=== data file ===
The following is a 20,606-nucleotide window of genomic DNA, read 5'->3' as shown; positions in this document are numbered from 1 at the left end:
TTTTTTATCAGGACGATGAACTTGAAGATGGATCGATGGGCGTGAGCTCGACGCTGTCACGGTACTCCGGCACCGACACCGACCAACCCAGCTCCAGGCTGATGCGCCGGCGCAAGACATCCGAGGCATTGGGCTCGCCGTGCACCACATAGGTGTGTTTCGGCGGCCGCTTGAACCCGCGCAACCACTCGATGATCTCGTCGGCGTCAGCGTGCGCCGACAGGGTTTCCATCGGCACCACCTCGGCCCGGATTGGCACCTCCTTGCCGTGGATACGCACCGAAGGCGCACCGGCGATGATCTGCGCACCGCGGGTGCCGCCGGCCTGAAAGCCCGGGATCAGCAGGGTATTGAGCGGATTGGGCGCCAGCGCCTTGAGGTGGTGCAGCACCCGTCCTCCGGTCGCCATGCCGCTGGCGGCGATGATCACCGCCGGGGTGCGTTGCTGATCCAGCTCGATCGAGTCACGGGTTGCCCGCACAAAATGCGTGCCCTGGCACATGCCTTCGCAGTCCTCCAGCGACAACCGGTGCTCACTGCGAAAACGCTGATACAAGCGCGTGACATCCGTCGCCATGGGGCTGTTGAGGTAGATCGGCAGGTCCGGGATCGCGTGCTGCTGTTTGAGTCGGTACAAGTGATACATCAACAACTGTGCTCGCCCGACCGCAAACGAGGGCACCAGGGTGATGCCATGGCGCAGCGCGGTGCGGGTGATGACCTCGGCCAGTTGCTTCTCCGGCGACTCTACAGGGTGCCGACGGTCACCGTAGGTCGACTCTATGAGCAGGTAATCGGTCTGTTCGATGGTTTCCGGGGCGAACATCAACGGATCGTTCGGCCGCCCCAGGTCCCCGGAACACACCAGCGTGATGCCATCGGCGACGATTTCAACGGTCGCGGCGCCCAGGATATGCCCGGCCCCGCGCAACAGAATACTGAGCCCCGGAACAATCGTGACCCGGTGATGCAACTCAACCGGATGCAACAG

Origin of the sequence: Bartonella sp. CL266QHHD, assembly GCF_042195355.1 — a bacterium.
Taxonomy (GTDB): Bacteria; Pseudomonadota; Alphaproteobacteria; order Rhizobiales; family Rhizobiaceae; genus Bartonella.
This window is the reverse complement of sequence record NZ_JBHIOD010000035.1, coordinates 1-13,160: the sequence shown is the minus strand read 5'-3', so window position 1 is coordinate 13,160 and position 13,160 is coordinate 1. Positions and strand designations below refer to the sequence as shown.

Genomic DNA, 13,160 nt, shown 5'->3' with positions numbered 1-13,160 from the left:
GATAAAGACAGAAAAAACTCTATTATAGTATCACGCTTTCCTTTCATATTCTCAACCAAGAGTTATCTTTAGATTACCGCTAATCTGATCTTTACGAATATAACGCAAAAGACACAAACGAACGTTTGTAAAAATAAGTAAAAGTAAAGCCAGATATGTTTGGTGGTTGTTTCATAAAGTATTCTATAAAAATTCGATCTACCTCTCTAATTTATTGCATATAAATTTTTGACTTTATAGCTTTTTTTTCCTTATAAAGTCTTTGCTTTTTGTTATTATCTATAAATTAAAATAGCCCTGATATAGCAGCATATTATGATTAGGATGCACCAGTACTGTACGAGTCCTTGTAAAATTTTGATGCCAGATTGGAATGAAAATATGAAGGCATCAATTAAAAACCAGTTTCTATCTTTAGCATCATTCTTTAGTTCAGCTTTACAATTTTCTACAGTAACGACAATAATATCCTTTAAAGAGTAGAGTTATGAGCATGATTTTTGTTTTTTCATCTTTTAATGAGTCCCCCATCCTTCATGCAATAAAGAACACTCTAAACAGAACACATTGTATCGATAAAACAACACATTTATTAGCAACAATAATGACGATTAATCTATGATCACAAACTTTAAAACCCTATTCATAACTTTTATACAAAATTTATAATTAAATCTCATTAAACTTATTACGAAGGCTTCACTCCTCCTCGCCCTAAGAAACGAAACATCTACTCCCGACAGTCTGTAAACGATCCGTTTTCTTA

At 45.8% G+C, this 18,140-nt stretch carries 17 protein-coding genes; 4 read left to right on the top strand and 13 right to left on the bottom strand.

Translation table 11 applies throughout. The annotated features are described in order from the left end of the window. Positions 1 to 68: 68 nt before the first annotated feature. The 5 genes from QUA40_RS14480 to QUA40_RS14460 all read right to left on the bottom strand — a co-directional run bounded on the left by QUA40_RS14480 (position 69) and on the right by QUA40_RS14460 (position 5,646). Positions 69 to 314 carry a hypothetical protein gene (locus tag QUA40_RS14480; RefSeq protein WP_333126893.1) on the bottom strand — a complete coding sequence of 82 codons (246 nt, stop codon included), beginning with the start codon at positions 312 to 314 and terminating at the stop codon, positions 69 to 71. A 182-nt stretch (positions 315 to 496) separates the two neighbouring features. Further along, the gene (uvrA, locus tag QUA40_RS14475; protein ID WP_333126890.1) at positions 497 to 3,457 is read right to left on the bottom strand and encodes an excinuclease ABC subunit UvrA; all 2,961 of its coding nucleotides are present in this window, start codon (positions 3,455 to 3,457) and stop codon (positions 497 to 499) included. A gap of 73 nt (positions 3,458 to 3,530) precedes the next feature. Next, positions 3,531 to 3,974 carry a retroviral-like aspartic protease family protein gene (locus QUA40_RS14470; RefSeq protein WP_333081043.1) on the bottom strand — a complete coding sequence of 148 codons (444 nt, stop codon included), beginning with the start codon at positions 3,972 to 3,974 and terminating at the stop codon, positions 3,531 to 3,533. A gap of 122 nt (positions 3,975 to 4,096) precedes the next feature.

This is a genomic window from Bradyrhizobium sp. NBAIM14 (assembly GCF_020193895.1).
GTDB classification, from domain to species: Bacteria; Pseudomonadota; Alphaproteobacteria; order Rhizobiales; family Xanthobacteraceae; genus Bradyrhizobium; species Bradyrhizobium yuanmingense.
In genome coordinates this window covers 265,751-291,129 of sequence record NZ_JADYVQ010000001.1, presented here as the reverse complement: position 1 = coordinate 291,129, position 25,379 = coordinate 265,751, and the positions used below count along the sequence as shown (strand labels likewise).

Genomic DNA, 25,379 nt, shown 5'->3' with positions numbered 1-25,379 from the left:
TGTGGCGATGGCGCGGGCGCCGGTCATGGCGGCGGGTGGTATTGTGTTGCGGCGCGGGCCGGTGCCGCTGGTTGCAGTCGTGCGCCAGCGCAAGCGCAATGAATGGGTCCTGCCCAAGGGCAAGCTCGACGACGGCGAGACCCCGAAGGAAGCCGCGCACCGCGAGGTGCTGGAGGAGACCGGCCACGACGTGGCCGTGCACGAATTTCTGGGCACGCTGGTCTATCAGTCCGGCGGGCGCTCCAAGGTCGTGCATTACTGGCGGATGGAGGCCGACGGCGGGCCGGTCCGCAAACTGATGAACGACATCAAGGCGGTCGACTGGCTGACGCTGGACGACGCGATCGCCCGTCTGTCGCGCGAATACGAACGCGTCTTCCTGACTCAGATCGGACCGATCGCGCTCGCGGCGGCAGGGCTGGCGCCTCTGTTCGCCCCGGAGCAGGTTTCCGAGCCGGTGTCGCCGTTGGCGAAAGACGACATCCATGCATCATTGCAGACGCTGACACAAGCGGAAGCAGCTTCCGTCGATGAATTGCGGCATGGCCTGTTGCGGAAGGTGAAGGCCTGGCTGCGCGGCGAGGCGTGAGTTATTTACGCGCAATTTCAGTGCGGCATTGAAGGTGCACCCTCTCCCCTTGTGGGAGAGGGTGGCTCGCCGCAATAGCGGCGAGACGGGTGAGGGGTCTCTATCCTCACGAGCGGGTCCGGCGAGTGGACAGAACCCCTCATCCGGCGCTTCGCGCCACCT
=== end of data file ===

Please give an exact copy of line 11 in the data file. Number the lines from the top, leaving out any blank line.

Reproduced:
GTDB classification, from domain to species: Bacteria; Pseudomonadota; Alphaproteobacteria; order Rhizobiales; family Xanthobacteraceae; genus Bradyrhizobium; species Bradyrhizobium yuanmingense.